EL PASO, Texas -- El Paso County has surpassed much-larger Dallas County in the number of active coronavirus cases following a record-setting week ending Saturday that saw a whopping 3,846 new infections.
The El Paso Department of Public Health reported 558 additional confirmed cases (along with 24 delayed positive tests) on Saturday morning, which while still steep did mark a notable decrease from the record upward counts of 838 for Friday and 717 on Thursday that local leaders said were "out of control."
For an 11th straight day however, El Paso did set a record for number of active infections. As of Saturday morning, officials said there were 7,628 active cases among El Pasoans. By comparison, state data showed Dallas County's active case count currently at 7,217.
Dallas County is the second-most populous county in Texas with an estimated population of 2.6 million residents, while El Paso County is the sixth-largest in the state with a population of roughly 800,000.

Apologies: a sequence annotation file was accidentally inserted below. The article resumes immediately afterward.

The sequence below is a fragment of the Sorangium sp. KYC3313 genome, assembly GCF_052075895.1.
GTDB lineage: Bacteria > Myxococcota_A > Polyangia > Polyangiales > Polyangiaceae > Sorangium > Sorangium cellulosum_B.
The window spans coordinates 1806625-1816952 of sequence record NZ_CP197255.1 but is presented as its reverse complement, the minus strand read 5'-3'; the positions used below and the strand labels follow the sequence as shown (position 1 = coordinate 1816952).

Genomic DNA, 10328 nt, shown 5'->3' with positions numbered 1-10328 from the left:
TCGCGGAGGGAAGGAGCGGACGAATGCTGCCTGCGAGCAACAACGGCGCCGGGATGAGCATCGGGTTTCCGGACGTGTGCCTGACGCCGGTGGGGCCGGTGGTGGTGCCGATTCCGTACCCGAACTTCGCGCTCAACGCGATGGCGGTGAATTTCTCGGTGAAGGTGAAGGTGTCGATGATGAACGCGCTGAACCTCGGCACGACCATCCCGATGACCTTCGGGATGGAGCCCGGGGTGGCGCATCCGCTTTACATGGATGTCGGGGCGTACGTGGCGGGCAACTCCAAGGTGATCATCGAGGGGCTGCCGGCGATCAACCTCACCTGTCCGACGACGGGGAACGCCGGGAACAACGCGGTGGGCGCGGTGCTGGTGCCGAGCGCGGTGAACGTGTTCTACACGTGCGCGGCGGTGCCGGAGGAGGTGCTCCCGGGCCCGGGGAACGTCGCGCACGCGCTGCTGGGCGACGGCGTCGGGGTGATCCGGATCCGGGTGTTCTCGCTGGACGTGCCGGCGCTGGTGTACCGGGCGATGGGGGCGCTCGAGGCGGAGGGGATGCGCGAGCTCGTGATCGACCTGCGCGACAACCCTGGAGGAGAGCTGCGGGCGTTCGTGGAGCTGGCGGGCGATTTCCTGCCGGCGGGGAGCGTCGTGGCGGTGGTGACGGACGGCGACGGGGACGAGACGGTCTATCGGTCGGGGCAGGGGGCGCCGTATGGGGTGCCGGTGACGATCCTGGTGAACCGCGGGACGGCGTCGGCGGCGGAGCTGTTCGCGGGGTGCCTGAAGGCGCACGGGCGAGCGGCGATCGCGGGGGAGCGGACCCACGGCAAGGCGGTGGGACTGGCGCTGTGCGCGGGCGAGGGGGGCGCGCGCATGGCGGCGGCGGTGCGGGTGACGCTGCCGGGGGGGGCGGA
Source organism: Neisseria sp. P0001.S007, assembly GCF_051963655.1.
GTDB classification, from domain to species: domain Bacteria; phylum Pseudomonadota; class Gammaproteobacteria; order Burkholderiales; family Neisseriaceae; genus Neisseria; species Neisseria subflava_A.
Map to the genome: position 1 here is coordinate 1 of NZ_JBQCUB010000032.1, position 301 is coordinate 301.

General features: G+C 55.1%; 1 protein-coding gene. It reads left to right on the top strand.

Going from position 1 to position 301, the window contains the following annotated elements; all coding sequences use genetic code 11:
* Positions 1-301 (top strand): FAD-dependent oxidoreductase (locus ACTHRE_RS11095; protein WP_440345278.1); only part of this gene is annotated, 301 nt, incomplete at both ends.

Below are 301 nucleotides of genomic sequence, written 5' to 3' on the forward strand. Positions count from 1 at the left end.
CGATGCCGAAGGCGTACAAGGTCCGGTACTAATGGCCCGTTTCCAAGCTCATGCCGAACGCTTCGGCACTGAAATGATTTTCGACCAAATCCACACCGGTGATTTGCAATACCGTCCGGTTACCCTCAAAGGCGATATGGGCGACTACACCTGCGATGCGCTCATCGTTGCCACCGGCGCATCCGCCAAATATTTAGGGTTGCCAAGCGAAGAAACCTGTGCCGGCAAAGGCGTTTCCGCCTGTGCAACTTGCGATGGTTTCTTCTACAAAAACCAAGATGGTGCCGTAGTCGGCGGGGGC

There were no new El Paso deaths reported Saturday, although City/County Health Authority Dr. Hector Ocaranza has repeatedly noted that fatalities are a lagging indicator, and given the soaring case load and hospitalization rate he expects to see added deaths to the current tally of 558.
Hospitalizations remained a major concern Saturday with an all-time high number of patients occupying intensive care units in El Paso hospitals. Of the 419 patients hospitalized for Covid-related illness on Saturday, 118 were in the ICU - a half-dozen more than the day prior and surpassing the record of 116 from July 22. In addition, 42 of those ICU patients currently require ventilators.
As of Friday evening, data from Texas health officials had showed there were only eight total remaining ICU beds available at hospitals in the entire El Paso region, which also includes Hudspeth and Culberson counties.
To date there have been 32,060 virus infections in El Paso County, with 23,734 listed as having recovered. However, as ABC-7 has previously reported, doctors and medical research suggest that some recovered persons may face long-term health consequences as a result of having been infected with the virus.
Complete El Paso health department data on Covid-19 can be found online at epstrong.org.